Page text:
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    Description

    Choice AU 1795 Nine Leaves Eagle A Legendary Early Gold Rarity

    1795 $10 9 Leaves AU55 PCGS. Breen-6831, BD-3, Taraszka-3, R.6. Although all early eagles are rare, the Heraldic Eagle type (1797 to 1804) is more obtainable than the introductory Small Eagle type (1795 to 1797). The latter type has a total recorded mintage of 13,344 pieces, unevenly divided between seven known die marriages. For the first year 1795, five die varieties are known. Four of these have 13 leaves on the reverse. BD-3 has only nine leaves, and has to be regarded as an engraving error. Presumably, the die engraver used 9 leaves to prevent a crowded appearance, and was unaware that four states (presumably Southern states) were symbolically removed as a result. The Nine Leaves is the rarest among the seven Small Eagle varieties, and is the key to a Guide Book collection of early eagles, if the virtually non-collectible mid-1830s novodel proof 1804 is excepted.
    This is an evenly struck example that has consistent yellow-gold toning. A strike-through is noted over the inner point of star 8. This strike-through, like most others, was caused by a small amount of packed debris on the die at the moment of striking. This debris acts as part of the die, but since it is raised, and the die is in opposite relief to the coins it produces, the debris causes a depression on struck pieces. Often, this debris remains on the die for many strikes, and reflects a lack of attention on the part of the coiner, who should clean the dies once strike-throughs begin to appear on struck pieces. Breen-6831 notes, "Usually with flan chips (foreign matter adhering to dies?)." A smaller strike-through of similar origin affects the tip of the middle palm leaf, and other mentionable strike-throughs are present on the right edge of Liberty's neck and on the obverse field midway between Liberty's mouth and star 12. Sometimes, strike-throughs are referred to as planchet flaws, but this term is inaccurate, since the cause of the depression is the die and not the planchet.
    The obverse features parallel striations, most apparent on the hair beneath the cap, but also noticeable near the date. These striations are mint-made, and were present on the planchet prior to strike. They are adjustment marks, believed caused by a mint worker filing the planchet to bring it within weight standards. These are usually found on only one side of the coin, and are generally located near the edges and on the devices. They are rarely visible on the open fields, since this represents the highpoint of the die. A third mint-caused feature of note is the die breaks through the first T in STATES and the tip of palm leaf 8. These are present on every coin struck from this die state, and should not be confused with laminations, which they somewhat resemble. The Harry W. Bass, Jr. specimen, currently on loan to the ANA museum, has these identical die breaks.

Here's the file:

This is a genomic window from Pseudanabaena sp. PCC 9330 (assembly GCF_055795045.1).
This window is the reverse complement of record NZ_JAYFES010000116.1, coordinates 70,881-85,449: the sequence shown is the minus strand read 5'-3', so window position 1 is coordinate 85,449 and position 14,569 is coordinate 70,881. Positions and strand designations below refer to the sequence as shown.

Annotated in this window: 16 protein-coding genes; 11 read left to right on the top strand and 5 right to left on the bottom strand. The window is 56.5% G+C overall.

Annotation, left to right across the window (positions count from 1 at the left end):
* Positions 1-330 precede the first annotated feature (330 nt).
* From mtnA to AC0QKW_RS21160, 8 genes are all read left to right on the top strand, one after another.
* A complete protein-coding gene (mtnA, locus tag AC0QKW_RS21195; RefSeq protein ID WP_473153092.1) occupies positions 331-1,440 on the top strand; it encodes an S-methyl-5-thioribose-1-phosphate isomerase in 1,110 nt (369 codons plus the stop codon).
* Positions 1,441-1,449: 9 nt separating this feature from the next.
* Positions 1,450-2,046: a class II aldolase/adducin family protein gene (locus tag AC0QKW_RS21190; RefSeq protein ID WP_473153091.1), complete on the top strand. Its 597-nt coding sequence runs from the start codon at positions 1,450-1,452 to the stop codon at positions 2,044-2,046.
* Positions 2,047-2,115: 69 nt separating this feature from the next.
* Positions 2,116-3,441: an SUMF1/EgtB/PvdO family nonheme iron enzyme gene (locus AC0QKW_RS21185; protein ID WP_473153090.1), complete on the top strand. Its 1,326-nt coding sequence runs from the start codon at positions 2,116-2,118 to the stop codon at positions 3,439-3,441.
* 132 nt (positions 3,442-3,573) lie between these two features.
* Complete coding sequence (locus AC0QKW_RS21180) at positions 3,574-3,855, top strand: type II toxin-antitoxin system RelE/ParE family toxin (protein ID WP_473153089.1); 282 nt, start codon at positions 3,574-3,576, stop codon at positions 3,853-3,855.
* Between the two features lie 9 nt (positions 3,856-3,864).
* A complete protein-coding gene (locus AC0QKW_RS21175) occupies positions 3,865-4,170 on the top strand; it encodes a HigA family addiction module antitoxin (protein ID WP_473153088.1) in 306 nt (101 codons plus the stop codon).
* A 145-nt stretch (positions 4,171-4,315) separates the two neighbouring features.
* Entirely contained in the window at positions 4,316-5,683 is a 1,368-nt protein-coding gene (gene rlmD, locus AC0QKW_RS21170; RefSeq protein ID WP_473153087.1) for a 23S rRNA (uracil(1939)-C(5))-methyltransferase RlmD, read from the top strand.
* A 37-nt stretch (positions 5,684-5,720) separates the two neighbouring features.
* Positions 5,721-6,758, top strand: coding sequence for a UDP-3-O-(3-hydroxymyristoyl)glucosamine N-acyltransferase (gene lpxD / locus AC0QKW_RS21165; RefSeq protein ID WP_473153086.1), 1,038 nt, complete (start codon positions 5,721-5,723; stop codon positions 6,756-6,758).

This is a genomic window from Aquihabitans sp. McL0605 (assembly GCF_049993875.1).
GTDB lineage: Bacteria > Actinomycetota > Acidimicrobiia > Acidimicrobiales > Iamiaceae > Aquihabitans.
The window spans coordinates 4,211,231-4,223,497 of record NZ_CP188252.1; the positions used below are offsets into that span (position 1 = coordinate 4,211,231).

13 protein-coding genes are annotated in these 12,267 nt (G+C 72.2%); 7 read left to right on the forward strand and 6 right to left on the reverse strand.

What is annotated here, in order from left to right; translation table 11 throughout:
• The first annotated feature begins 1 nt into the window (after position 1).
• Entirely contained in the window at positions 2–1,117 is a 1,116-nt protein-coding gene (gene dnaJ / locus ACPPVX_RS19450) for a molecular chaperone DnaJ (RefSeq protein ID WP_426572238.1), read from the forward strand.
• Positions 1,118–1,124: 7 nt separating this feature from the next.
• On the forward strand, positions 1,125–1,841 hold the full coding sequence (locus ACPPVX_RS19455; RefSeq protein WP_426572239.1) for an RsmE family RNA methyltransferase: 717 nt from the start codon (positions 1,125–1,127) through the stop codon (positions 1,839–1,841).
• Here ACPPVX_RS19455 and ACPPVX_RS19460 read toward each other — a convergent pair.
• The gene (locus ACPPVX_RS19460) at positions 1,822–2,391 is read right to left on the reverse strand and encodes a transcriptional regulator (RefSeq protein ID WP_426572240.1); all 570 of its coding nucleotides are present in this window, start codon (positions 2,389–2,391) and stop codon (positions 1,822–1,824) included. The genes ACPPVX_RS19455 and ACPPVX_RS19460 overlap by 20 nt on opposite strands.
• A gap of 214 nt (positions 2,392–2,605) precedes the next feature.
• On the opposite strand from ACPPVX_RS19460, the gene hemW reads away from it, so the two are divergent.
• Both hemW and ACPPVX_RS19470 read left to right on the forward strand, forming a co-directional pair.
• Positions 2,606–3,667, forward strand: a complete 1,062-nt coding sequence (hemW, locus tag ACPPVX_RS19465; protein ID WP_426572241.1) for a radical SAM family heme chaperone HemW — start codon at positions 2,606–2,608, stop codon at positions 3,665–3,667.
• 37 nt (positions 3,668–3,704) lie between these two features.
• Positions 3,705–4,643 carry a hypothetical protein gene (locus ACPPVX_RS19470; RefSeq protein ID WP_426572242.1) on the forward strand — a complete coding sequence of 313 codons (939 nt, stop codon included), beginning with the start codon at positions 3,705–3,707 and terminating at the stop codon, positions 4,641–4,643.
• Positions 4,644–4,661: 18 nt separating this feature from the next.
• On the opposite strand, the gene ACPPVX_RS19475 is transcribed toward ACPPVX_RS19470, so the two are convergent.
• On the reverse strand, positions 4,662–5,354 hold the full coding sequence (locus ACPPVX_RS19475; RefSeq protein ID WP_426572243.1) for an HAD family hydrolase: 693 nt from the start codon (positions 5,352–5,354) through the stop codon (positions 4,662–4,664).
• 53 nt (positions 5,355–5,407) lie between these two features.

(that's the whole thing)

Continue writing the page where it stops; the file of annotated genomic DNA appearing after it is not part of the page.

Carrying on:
Since the grade is AU55, slight wear is appropriate, and is present on the eagle's neck, and on portions of Liberty's cheek, forehead, cap, and drapery. Satin luster percolates across the devices and legends, and is diminished across the exposed fields. Relevant marks are few, although we mention a minor rim nick on the reverse before 9 o'clock, and a small cluster of faint pinscratches between the IB in LIBERTY. The dies are lightly rotated counterclockwise. Certified in a green label PCGS holder. Examples of the Nine Leaves variety appear in Heritage auctions only about once per year, and the last three offerings were in NCS holders, with problems such as a harsh cleaning or a removed mount. The appearance of an unimpaired Choice AU example presents an uncommon opportunity for the advanced early gold collector.
    From The Essex Palm Collection.(Registry values: P6) (NGC ID# BFYL, PCGS# 8552)

    Weight: 17.50 grams

    Metal: 91.67% Gold, 8.33% Copper


    Learn more at the Newman Numismatic Portal at Washington University in St. Louis.

    View all of [The Essex Palm Collection ]

    Auction Info

    Auction Dates
    January, 2007
    3rd-6th Wednesday-Saturday
    Bids + Registered Phone Bidders: 14
    Lot Tracking Activity: N/A
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